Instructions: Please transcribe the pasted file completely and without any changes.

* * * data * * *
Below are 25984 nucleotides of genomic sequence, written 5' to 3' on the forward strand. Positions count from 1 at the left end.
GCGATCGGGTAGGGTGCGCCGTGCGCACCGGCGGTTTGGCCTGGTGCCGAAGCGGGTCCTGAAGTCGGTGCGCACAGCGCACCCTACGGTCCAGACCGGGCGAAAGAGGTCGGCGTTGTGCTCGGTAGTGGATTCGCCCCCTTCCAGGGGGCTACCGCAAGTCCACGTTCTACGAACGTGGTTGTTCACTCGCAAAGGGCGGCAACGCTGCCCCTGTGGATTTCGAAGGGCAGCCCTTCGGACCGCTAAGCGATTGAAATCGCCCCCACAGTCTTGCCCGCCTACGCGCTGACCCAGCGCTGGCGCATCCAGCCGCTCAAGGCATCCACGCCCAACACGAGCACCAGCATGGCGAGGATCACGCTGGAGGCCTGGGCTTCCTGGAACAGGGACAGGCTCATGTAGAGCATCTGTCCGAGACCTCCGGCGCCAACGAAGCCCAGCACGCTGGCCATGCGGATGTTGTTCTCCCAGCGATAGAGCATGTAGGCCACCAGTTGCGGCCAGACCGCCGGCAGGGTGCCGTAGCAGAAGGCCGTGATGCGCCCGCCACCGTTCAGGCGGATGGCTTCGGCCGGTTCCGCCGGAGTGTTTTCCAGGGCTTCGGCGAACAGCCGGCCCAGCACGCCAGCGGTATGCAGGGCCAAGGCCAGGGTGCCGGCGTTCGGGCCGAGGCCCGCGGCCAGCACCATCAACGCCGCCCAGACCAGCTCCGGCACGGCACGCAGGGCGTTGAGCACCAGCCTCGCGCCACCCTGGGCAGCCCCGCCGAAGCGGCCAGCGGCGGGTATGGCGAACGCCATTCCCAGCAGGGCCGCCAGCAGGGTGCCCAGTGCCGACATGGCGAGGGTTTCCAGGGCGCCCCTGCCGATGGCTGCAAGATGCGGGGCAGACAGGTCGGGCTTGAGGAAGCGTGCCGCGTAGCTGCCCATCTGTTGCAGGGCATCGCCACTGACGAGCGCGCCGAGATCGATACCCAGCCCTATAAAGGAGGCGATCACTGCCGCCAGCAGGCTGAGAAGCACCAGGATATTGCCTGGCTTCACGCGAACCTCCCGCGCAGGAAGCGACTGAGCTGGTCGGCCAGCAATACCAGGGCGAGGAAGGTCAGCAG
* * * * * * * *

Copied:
Below are 25984 nucleotides of genomic sequence, written 5' to 3' on the forward strand. Positions count from 1 at the left end.
GCGATCGGGTAGGGTGCGCCGTGCGCACCGGCGGTTTGGCCTGGTGCCGAAGCGGGTCCTGAAGTCGGTGCGCACAGCGCACCCTACGGTCCAGACCGGGCGAAAGAGGTCGGCGTTGTGCTCGGTAGTGGATTCGCCCCCTTCCAGGGGGCTACCGCAAGTCCACGTTCTACGAACGTGGTTGTTCACTCGCAAAGGGCGGCAACGCTGCCCCTGTGGATTTCGAAGGGCAGCCCTTCGGACCGCTAAGCGATTGAAATCGCCCCCACAGTCTTGCCCGCCTACGCGCTGACCCAGCGCTGGCGCATCCAGCCGCTCAAGGCATCCACGCCCAACACGAGCACCAGCATGGCGAGGATCACGCTGGAGGCCTGGGCTTCCTGGAACAGGGACAGGCTCATGTAGAGCATCTGTCCGAGACCTCCGGCGCCAACGAAGCCCAGCACGCTGGCCATGCGGATGTTGTTCTCCCAGCGATAGAGCATGTAGGCCACCAGTTGCGGCCAGACCGCCGGCAGGGTGCCGTAGCAGAAGGCCGTGATGCGCCCGCCACCGTTCAGGCGGATGGCTTCGGCCGGTTCCGCCGGAGTGTTTTCCAGGGCTTCGGCGAACAGCCGGCCCAGCACGCCAGCGGTATGCAGGGCCAAGGCCAGGGTGCCGGCGTTCGGGCCGAGGCCCGCGGCCAGCACCATCAACGCCGCCCAGACCAGCTCCGGCACGGCACGCAGGGCGTTGAGCACCAGCCTCGCGCCACCCTGGGCAGCCCCGCCGAAGCGGCCAGCGGCGGGTATGGCGAACGCCATTCCCAGCAGGGCCGCCAGCAGGGTGCCCAGTGCCGACATGGCGAGGGTTTCCAGGGCGCCCCTGCCGATGGCTGCAAGATGCGGGGCAGACAGGTCGGGCTTGAGGAAGCGTGCCGCGTAGCTGCCCATCTGTTGCAGGGCATCGCCACTGACGAGCGCGCCGAGATCGATACCCAGCCCTATAAAGGAGGCGATCACTGCCGCCAGCAGGCTGAGAAGCACCAGGATATTGCCTGGCTTCACGCGAACCTCCCGCGCAGGAAGCGACTGAGCTGGTCGGCCAGCAATACCAGGGCGAGGAAGGTCAGCAG